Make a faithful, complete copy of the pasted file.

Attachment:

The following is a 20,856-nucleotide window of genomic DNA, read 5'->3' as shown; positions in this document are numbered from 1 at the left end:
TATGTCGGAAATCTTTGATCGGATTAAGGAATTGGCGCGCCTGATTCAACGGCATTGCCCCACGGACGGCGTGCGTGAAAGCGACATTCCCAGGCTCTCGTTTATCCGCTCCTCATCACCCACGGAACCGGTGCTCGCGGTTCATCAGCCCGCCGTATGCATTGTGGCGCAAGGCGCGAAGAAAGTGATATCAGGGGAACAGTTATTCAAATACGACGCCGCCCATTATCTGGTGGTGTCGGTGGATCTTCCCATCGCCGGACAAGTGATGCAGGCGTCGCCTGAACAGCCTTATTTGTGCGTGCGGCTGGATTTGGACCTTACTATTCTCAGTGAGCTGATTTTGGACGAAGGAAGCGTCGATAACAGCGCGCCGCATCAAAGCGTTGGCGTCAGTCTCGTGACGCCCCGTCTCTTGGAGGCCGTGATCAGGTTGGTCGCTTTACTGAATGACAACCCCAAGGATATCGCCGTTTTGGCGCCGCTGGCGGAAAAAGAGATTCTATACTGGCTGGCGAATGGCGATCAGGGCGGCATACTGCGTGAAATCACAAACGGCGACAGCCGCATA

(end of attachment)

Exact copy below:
The following is a 20,856-nucleotide window of genomic DNA, read 5'->3' as shown; positions in this document are numbered from 1 at the left end:
TATGTCGGAAATCTTTGATCGGATTAAGGAATTGGCGCGCCTGATTCAACGGCATTGCCCCACGGACGGCGTGCGTGAAAGCGACATTCCCAGGCTCTCGTTTATCCGCTCCTCATCACCCACGGAACCGGTGCTCGCGGTTCATCAGCCCGCCGTATGCATTGTGGCGCAAGGCGCGAAGAAAGTGATATCAGGGGAACAGTTATTCAAATACGACGCCGCCCATTATCTGGTGGTGTCGGTGGATCTTCCCATCGCCGGACAAGTGATGCAGGCGTCGCCTGAACAGCCTTATTTGTGCGTGCGGCTGGATTTGGACCTTACTATTCTCAGTGAGCTGATTTTGGACGAAGGAAGCGTCGATAACAGCGCGCCGCATCAAAGCGTTGGCGTCAGTCTCGTGACGCCCCGTCTCTTGGAGGCCGTGATCAGGTTGGTCGCTTTACTGAATGACAACCCCAAGGATATCGCCGTTTTGGCGCCGCTGGCGGAAAAAGAGATTCTATACTGGCTGGCGAATGGCGATCAGGGCGGCATACTGCGTGAAATCACAAACGGCGACAGCCGCATA